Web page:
This is huge, especially with younger workers who have grown up in a social media environment where their thoughts, ideas and opinions have always had a place to be expressed and recognized. Be it TikTok videos, Facebook comments sections, the Twitterverse or even Instagram, your younger employees are used to being able to share their thoughts and ideas and having (at the very least) their friends comment back on what they think of those ideas. When they join the workforce they want to express their ideas and be heard there, too.

This isn’t limited to only younger workers, as every generation is on social media now – the difference, of course, is younger workers have known this their entire life, while older workers remember a time when the workplace was very different then that. However, the bottom line is your employees want a bigger voice, and when they are heard it hits those key benefits of respect and stability. Being heard makes anyone feel valued- here are some ways to do that:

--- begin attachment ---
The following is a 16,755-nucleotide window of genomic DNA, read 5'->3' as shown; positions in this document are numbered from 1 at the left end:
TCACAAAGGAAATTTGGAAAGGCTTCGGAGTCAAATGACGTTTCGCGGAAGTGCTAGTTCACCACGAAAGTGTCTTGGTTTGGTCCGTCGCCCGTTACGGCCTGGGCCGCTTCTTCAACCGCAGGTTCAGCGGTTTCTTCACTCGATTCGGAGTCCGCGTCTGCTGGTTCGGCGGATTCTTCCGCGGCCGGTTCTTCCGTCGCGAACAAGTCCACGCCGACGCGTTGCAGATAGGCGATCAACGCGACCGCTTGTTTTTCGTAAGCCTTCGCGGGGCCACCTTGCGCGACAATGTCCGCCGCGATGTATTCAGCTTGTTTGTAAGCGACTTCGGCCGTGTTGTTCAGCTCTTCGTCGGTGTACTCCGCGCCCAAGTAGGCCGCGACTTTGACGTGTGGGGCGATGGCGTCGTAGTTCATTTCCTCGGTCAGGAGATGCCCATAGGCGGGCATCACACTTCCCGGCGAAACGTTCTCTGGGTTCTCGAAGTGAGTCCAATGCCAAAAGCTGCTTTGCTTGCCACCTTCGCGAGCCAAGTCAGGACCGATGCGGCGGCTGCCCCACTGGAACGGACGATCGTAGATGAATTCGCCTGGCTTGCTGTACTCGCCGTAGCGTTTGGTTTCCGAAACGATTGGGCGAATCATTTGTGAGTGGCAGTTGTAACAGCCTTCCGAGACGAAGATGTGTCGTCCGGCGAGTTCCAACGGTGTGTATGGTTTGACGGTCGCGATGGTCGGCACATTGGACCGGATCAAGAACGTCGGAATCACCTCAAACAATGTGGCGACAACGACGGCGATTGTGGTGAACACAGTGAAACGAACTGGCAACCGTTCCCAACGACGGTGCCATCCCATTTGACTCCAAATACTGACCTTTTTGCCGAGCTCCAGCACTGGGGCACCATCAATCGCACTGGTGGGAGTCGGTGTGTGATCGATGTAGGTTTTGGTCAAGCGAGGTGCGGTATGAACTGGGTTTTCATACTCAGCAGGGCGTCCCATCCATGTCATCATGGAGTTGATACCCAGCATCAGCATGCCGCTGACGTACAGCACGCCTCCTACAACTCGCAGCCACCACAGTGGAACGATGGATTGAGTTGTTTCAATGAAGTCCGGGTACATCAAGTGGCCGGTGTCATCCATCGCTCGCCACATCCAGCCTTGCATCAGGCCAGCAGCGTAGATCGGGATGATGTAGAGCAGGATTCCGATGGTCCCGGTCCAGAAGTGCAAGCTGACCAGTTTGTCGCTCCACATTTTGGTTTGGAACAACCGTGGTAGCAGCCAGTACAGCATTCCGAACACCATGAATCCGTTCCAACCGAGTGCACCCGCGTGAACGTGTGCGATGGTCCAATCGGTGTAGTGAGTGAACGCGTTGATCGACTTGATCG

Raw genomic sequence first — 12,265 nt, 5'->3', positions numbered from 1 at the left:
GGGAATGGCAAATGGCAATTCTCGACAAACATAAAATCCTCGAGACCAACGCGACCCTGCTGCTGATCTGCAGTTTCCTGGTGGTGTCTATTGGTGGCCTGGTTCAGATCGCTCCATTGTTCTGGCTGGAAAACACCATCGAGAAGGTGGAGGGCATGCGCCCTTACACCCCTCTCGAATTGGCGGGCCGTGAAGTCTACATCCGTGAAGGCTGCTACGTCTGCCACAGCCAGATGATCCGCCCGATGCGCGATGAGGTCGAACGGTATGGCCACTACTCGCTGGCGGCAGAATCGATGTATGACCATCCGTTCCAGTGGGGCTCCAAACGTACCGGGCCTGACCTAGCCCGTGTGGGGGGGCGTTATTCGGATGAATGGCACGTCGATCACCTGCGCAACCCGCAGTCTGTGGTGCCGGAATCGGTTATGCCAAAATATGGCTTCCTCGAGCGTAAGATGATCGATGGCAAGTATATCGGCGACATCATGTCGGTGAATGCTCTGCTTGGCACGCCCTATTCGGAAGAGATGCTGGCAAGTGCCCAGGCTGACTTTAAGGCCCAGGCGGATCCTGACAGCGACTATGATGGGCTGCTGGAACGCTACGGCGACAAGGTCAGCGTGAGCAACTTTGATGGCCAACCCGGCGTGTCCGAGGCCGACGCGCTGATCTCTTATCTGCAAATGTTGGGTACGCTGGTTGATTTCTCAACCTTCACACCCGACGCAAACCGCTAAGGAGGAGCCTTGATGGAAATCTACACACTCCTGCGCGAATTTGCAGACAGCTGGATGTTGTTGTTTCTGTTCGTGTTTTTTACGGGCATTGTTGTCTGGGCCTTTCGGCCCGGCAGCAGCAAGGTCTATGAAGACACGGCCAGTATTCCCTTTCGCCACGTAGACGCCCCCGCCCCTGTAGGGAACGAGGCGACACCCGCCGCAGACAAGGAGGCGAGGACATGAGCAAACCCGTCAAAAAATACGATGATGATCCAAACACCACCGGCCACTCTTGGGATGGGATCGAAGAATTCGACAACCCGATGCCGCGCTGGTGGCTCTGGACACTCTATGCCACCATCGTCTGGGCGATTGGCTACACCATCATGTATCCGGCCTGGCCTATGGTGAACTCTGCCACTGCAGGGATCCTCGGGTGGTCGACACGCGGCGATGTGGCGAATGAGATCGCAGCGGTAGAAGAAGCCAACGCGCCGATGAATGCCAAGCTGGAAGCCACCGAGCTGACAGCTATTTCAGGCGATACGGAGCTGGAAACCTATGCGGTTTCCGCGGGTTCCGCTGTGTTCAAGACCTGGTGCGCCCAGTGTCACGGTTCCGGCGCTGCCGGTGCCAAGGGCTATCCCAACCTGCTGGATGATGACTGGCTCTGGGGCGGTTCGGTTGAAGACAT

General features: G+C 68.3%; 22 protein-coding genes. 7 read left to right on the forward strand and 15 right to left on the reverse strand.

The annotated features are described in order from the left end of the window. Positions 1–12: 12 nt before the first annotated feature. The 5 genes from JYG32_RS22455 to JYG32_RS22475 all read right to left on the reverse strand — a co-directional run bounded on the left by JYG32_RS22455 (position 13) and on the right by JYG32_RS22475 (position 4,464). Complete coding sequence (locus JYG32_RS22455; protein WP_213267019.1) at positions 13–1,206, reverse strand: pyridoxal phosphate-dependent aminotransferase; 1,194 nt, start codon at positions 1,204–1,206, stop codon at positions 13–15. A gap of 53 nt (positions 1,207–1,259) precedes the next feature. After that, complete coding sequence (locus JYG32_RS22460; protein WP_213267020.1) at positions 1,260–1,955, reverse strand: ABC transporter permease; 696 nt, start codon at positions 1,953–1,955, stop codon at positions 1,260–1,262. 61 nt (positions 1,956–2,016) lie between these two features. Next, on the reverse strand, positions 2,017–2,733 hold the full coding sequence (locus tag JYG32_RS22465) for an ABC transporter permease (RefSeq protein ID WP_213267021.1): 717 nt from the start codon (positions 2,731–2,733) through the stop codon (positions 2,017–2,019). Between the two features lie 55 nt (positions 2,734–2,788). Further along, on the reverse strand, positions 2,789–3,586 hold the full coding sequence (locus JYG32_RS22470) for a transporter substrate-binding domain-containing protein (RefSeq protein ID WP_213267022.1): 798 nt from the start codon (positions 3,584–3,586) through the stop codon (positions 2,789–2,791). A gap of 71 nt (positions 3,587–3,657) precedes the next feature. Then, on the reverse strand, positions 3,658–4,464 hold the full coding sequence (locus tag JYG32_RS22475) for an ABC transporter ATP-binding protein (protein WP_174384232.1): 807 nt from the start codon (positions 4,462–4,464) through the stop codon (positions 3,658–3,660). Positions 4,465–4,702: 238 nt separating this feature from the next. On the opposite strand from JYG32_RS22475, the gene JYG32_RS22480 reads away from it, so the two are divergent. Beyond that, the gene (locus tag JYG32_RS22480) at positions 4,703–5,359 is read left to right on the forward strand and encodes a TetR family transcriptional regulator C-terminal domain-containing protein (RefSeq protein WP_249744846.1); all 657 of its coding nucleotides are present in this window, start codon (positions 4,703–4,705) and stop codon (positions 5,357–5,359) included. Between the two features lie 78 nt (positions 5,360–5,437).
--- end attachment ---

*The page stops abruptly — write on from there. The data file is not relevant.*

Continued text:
Stay interviews: Different than an annual review these one-on-one or small group meetings involve the team leader having a meeting that is exclusively about gathering ideas from the team on how work could be done better, more efficiently and finding out what additional tools may be needed.

Philanthropy committees: What if your employees helped select which non-profits are the recipients of annual or quarterly charitable giving? What do you think that does for respect when you empower them by putting your money where their mouth is?

Employee-selected bonuses: Employees select which colleague should win employee of the month, and what the prize should be (ex: additional compensation, hours of PTO, aweekend getaway, etc.)


Lunch-on-the-house: A different employee gets to select where the office/department buys lunch quarterly, monthly or weekly depending on the frequency you can afford.

Invest in your team